September 13, 2017

Recognizing meaningful work

The view along McNeil Point Trail in Mt. Hood National Forest and Candy’s favorite Oregon mountain hike. Photo courtesy of Candy Solovjovs

I am a dedicated day hiker. Last year I logged more than 300 miles. I am on a trail most weekends and have been known to tap vacation days to get in a few mid-week summer hikes. The mountains, the gorge, the coast, the desert ... anywhere I can be enveloped in nature and solitude. The vast majority of the time, I am invigorated, motivated, at peace and in awe. But I admit that occasionally it feels like a slog. Will I ever reach the top of the ridge? Will the trail ever end? Will the rain ever stop? Somehow I press on and am rewarded with a breathtaking view, a sense of accomplishment and feeling thankful that I didn’t give up.

These feelings have followed me off the trail the past couple of rough months. As I began composing this blog announcing our July and August grant awards, I stepped out of the slog to feel a renewed sense of hope, determination and gratitude. In the midst of anger and grief over the continued blatant racism and oppressive national policy environment, I am humbled and inspired by so many in our communities who are taking a stand for justice, getting involved, reaching out to understand and support each other, and innovating and advocating to build a flourishing and equitable Oregon. Many of you did amazing work during Oregon’s legislative session and in local communities to help pass policies that move us closer to equity. You are working within your organizations and in your communities to meaningfully advance diversity, equity and inclusion. And you are lifting up and celebrating the diverse strengths and beauty of the many communities and people who call Oregon home. I am immensely grateful.  

We see your work, determination and progress, and we continue to explore how we can best partner with you every day. Meyer’s 24 summer grant awards, totaling $1.5 million, showcase those meaningful efforts. I am happy to share these highlights of funding opportunities and collaborations with the field.

Oregon Immigrant and Refugee Funders Collaborative/Meyer Grants

Our community’s response to the Oregon Immigrant and Refugee Funders Collaborative has been inspiring. This collaborative — a partnership of MRG Foundation, Collins Foundation Oregon Community Foundation and Meyer — is designed to address crucial and time-sensitive issues facing immigrants and refugees. In July and August, Meyer made five awards totaling $213,109 through this partnership:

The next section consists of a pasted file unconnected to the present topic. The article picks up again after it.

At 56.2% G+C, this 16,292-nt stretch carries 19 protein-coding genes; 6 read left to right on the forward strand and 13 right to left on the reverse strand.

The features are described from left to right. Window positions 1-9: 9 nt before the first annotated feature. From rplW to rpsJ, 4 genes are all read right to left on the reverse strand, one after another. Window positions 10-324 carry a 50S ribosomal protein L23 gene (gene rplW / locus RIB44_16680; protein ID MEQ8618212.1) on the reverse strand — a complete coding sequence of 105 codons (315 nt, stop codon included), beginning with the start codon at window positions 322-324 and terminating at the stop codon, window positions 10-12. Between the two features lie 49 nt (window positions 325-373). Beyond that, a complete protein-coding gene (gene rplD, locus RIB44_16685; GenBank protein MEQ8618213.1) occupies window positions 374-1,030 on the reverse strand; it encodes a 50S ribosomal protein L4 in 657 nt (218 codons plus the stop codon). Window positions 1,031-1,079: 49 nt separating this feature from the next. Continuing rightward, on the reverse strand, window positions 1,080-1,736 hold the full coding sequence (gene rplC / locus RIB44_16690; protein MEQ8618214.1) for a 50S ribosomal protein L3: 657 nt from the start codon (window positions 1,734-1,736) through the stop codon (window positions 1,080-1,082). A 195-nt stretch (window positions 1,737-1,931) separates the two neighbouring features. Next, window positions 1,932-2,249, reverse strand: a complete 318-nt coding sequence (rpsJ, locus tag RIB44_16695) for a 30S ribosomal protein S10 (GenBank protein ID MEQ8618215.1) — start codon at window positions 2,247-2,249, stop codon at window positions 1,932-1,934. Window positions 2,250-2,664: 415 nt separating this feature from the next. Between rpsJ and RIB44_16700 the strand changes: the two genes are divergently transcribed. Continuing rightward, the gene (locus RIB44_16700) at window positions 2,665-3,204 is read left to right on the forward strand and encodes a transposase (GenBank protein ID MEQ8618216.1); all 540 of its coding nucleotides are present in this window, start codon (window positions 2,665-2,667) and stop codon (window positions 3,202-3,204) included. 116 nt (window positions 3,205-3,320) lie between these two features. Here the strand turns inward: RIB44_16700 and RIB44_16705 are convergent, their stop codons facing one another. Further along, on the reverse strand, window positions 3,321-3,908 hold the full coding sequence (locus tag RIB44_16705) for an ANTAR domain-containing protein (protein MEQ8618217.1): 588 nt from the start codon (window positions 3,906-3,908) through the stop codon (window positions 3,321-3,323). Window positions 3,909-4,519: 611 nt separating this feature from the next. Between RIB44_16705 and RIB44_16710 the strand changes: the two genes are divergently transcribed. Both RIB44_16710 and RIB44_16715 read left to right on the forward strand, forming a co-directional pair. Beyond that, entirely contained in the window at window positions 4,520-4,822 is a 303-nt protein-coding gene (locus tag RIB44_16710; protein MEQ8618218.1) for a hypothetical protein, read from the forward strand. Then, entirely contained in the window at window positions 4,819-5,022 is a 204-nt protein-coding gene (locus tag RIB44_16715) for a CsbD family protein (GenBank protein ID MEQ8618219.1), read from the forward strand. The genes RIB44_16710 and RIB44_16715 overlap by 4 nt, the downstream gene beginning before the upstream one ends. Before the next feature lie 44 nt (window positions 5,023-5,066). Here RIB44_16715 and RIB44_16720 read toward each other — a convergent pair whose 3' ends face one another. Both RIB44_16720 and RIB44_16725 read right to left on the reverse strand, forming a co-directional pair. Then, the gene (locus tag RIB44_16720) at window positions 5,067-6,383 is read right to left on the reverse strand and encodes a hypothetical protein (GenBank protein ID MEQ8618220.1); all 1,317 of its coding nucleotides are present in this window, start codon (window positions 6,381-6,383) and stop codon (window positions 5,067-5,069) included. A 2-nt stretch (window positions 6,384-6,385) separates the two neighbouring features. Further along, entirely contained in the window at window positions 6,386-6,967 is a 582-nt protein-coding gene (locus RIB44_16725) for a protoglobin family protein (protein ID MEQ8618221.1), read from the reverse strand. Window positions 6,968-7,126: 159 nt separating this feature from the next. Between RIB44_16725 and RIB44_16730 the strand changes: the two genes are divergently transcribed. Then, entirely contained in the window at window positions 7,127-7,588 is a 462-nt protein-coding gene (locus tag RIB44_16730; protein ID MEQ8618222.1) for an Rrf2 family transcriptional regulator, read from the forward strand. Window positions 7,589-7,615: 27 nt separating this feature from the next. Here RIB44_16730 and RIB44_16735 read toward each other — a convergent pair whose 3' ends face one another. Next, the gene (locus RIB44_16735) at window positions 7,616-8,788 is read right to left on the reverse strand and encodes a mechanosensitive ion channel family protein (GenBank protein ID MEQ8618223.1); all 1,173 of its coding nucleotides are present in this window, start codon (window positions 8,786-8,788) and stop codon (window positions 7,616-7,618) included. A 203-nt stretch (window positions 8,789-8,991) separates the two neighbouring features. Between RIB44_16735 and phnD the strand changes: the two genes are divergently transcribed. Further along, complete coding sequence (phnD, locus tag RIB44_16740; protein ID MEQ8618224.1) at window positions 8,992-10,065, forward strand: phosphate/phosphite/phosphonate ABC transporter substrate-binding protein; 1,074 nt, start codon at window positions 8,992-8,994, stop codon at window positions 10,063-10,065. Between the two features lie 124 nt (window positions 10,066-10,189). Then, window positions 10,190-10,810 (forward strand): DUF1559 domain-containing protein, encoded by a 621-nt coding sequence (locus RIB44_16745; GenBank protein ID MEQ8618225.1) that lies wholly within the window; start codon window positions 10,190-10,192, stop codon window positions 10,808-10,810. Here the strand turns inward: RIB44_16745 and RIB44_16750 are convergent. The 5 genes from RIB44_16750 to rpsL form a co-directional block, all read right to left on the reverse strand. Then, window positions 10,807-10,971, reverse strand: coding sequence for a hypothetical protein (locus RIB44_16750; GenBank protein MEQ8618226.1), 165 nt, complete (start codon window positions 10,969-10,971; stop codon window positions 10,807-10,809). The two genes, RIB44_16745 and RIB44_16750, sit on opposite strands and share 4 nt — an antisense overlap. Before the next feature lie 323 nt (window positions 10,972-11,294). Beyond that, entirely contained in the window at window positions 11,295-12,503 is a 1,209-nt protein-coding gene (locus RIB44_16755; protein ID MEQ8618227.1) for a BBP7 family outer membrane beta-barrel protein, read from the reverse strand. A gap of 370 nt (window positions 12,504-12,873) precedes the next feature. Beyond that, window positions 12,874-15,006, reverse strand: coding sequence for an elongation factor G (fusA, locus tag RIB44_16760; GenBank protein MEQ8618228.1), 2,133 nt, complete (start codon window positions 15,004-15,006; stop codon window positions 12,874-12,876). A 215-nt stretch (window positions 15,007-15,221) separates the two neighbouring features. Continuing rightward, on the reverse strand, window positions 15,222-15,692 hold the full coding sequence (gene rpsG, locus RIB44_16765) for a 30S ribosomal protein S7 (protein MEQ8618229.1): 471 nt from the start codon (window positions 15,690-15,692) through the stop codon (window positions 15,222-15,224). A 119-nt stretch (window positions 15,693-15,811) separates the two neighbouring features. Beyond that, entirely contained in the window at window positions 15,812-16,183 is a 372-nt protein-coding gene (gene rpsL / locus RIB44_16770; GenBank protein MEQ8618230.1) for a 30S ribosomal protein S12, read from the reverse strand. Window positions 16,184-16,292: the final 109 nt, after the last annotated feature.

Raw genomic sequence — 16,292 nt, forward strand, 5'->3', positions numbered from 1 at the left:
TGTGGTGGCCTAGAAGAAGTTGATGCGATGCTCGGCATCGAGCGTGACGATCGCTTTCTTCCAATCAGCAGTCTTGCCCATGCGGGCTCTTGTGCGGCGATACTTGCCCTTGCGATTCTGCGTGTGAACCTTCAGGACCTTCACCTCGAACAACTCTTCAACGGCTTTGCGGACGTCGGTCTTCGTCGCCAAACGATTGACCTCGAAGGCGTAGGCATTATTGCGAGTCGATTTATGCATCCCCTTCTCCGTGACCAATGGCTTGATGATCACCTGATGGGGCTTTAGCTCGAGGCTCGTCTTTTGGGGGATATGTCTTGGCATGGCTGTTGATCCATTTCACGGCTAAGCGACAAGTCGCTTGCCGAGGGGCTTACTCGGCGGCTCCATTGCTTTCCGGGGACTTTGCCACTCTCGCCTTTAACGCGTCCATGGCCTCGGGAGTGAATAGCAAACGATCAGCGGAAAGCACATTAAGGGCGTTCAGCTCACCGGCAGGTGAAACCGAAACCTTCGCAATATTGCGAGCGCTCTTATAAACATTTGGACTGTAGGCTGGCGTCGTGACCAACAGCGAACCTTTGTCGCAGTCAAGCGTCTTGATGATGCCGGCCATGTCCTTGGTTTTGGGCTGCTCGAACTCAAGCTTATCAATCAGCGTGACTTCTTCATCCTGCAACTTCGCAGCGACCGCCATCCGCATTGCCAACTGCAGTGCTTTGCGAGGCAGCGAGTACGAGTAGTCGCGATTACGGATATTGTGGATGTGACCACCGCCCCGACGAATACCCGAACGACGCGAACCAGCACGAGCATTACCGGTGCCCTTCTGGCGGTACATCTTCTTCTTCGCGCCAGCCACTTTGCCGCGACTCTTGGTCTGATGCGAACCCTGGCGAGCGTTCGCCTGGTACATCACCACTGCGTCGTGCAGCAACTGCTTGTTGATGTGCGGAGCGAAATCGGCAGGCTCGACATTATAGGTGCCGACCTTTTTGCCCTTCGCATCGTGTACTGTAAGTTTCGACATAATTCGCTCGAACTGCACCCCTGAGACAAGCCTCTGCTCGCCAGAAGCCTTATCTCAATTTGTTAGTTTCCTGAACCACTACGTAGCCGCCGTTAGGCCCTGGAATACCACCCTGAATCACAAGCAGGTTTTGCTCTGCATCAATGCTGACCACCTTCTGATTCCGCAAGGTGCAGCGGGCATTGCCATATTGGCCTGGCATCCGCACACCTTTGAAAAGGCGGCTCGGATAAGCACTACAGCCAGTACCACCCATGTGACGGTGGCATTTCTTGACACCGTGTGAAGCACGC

• $100,000 to Causa of Oregon, lead applicant for a collaboration with Innovation Law Lab and Lewis & Clark Law School, to support the Immigrant Inclusion Plan, which will provide the infrastructure needed to mesh community-based organizing, immigrant defense work, immigrant rights policy development, and public discourse on immigrants in Oregon to affect inclusion throughout the state.

  • $19,000 to Centro Cultural de Condado de Washington to support the Esperanza Deportation Relief Fund, which offers financial assistance to families that suddenly lose an income-earner in the household.

  • $19,109 to Bienestar to provide assistance to families that have been impacted by anti-immigrant policies and the increase in anti-immigrant sentiment.

  • $25,000 to Northwest Employment and Education Defense Fund to support efforts to protect low-wage contingent and immigrant workers from exploitation.

  • $50,000 to Portland Community College Foundation to support the launch of a DREAM center at PCC Rock Creek Campus' Multicultural Center, which will help undocumented students fulfill their dreams for postsecondary education.

You can find out more about the collaborative and how to apply here. And be sure to check out our awards database to learn about the other ways Meyer is supporting the important work of these and other grantee organizations working for immigrant and refugee rights.

Portfolio and Meyer-Directed Grants

Over these past two months, a handful of grants were made through our Building Community, Equitable Education, Healthy Environment and Housing Opportunities portfolios, as well as other Meyer-directed and mission-aligned awards.

Two technical assistance grants were made through our Building Community portfolio:

  • $18,500 to PHAME Academy to support the transition of executive leadership of this organization serving adults with intellectual and developmental disabilities.

  • $19,250 to Willamette Valley Development Officers for internal diversity, equity and inclusion assessment and planning.

One award was made through our Equitable Education portfolio to Foundations for a Better Oregon for continued support of The Chalkboard Project ($630,000). Meyer has been a long-standing partner in this philanthropic collaborative working to unite Oregonians to make our public education among the nation's best.

Through our Healthy Environment portfolio, Meyer provided:

  • $100,000 to the Portland Harbor Community Coalition to build capacity and develop tools for impacted communities to benefit from Portland Harbor Superfund cleanup and redevelopment. Earlier this year, my colleague Kelly House wrote a great blog about Meyer’s prior investment in this coalition, its impact and the personal stories of some of its members — be sure to check it out.